Cantona’s call for revolution did not gain steam on D-Day Tuesday, selected by fans as remembrance of the number 7 jersey he wore at Old Trafford. The massive cash withdrawals did not materialise with only a handful of fans attempting a mass withdrawal.
According to the Guardian, Cantona had apparently contacted a local branch of his bank about a large withdrawal. The manager of BNP Paribas in Albert, a town on the Somme, said Cantona stopped by last week to say he intended to withdraw “more than €1,500″. However, he did not mention when or how much. The branch indicated that if Cantona did turn up, he would be dealt with like any other customer. There were no reports on whether Cantona did eventually attempt to withdraw any money.
In recent weeks Cantona has refused all interviews and expressing surprise at the reactions and interest generated after he told a paper in October to try to revolutionize the financial system.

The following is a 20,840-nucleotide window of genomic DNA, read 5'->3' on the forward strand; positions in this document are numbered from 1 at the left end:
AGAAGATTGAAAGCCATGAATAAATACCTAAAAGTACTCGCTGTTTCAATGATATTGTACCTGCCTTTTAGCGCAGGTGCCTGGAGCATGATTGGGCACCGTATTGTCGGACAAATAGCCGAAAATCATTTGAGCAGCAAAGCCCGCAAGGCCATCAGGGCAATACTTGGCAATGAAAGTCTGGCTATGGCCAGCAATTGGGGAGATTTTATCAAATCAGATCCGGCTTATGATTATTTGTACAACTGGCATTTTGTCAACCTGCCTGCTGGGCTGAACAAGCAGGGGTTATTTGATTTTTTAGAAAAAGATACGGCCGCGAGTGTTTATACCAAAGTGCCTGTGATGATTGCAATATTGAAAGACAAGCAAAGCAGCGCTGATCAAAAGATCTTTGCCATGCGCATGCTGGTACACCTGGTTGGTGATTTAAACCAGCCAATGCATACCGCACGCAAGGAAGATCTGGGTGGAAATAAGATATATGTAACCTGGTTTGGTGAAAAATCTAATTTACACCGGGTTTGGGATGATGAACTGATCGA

Cantona did not organise Tuesday’s protest, but said last week that, given the level of support, he felt obliged to “go to the bank” himself. Le Figaro cited an unconfirmed report on the financial news site Wansquare saying he had moved €750,000 from an elite bank into Crédit Agricole. A Franco-Belgian anti-bank group that led online calls for the mass withdrawal said it had no figures on the outcome.
Meanwhile, a group of activists in Paris emptied their bank accounts on Tuesday. About a dozen activists from French anti-capitalist group “Save the Rich” marched in Paris on Tuesday and withdrew money from a branch of Société Générale. The protesters, dressed in yellow and black prisoners costumes or neon green wigs and boas, then opened accounts with a nearby branch of Credit Cooperatif bank.
One member, Maxime Hupel, turned up in a replica Manchester United kit. He said he backed Cantona’s stance but “didn’t want to destroy the bank system, just make it work better”.
Outside a BNP Paribas branch on Rue Rivoli, in central Paris, alongside beggars sat holding jam jars, customers were amused. “It’s not a bad idea, but it was never going to work, was it?” said Bernard Rond, 62, a retired ministry official. ” I’m paying off a mortgage, so I can’t just walk out with all my cash. If I could, I would.
“Cantona did reflect the mistrust of banks in France. But he’s far more popular in England than he is here. We know him more as an actor than a footballer now.”